UEFA Cup winners the previous season, Spurs had stunned Goodison on the opening day of the season, recovering from an early Adrian Heath penalty to record a 4-1 victory on Merseyside but goals from Andy Gray and Trevor Steven set the record straight in London, to leave Everton, barring a Devon Loch-like collapse, dead certs to win their first League Championship since 1970.
In the FA Cup, wins over Leeds United, Doncaster Rovers, non-league Telford United and Ipswich Town (after a Portman Road replay) meant holders Everton were to face David Pleat’s Luton Town at Villa Park for a place at Wembley, with Manchester United and Liverpool facing off in the other semi final at Goodison Park.
Three days before that semi-final however, the Blues faced arguably their biggest test so far in what was shaping up to be one of the most monumental seasons in the club’s history.
Everton’s first European campaign for five seasons had seen them labour past Irish part-timers University College Dublin in the first round of the Cup Winners Cup by virtue of a solitary Graeme Sharp goal in the second leg at Goodison but comfortable wins over Czech side Inter Bratislava and Fortuna Sittard of Holland, thanks in part to an Andy Gray hat-trick, saw them drawn to face German giants Bayern Munich in the semi-finals, with the first leg to take place at the iconic Olympiastadion, venue to the World Cup Final only eleven years previously.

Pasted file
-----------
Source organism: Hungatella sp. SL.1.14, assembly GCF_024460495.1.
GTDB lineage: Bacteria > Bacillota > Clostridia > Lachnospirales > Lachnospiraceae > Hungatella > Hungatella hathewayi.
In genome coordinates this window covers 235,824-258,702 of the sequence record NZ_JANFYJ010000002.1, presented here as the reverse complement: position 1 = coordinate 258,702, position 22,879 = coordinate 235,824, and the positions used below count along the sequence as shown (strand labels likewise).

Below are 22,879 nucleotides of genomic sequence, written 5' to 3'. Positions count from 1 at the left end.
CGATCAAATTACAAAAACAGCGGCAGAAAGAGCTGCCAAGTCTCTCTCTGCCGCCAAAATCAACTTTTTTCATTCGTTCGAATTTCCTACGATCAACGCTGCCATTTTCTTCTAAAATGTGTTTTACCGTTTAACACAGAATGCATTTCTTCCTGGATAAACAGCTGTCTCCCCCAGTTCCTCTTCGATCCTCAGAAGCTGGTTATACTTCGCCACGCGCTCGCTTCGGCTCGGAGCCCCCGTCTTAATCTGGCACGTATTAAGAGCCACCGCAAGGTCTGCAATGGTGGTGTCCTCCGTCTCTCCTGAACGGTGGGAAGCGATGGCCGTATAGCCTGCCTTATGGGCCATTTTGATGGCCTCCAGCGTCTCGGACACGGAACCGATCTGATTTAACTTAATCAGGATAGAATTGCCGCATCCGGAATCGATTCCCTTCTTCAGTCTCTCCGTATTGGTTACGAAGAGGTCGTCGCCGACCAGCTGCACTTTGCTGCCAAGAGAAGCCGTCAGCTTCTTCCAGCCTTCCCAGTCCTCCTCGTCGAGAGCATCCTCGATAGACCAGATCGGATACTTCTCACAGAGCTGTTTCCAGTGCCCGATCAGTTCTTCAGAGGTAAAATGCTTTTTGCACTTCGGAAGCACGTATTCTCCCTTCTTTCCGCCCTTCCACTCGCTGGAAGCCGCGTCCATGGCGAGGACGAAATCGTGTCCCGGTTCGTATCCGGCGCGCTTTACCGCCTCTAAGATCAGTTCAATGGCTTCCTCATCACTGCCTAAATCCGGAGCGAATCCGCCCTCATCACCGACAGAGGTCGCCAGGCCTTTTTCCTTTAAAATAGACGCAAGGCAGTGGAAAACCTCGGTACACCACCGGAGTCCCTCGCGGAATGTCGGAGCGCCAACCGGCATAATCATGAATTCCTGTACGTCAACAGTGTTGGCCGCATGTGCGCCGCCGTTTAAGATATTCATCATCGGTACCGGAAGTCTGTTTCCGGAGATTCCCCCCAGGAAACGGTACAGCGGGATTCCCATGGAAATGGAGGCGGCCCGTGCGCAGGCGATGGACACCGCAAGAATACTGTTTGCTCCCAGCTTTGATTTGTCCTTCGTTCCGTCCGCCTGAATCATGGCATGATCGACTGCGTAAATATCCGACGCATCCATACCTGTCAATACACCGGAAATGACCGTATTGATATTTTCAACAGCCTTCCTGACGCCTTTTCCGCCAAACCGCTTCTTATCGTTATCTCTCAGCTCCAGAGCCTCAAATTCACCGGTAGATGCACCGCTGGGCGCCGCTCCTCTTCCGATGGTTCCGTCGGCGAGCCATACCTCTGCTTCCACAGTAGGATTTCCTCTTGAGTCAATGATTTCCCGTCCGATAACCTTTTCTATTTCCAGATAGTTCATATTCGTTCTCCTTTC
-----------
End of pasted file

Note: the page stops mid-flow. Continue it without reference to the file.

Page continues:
With Rapid Vienna and Dynamo Moscow competing in the other semi, to many Bayern versus Everton felt like the real Final and the Blues travelled to Germany knowing a decent result would give them an excellent chance of getting one step nearer to the club’s first ever European trophy.
A resolute performance in Munich, characterised by the Liverpool Echo’s Ken Rogers as ‘a shrewd exhibition of patience and controlled football that paid off handsomely’, secured a valuable goalless draw to take into the second leg and three days later, a gruelling two hours on a boggy pitch at Villa Park saw Luton Town finally beaten after extra time to clinch a second successive FA Cup Final for Howard Kendall’s men.
After comfortable league wins over West Brom and Stoke, Goodison’s big night finally arrived with over 49,000 – the vast majority of them Evertonians – packed inside to witness what they hoped would be the Blues’ date with destiny.
The home side started brightly, Kevin Sheedy going close three times – including a trademark curling free-kick – in the early stages, with no quarter being asked or given in the physical exchanges between the sides, that Ken Rogers described as “a full-blooded, no-holds-barred affair that bubbled like a volcano at times as the Munich outfit tried to stem the Everton charge.”
The Blues were well on top as the half drew on but hopes for Rotterdam took a serious blow when, against the run of play, the Germans took the lead, and grabbed a vital away goal eight minutes before the interval.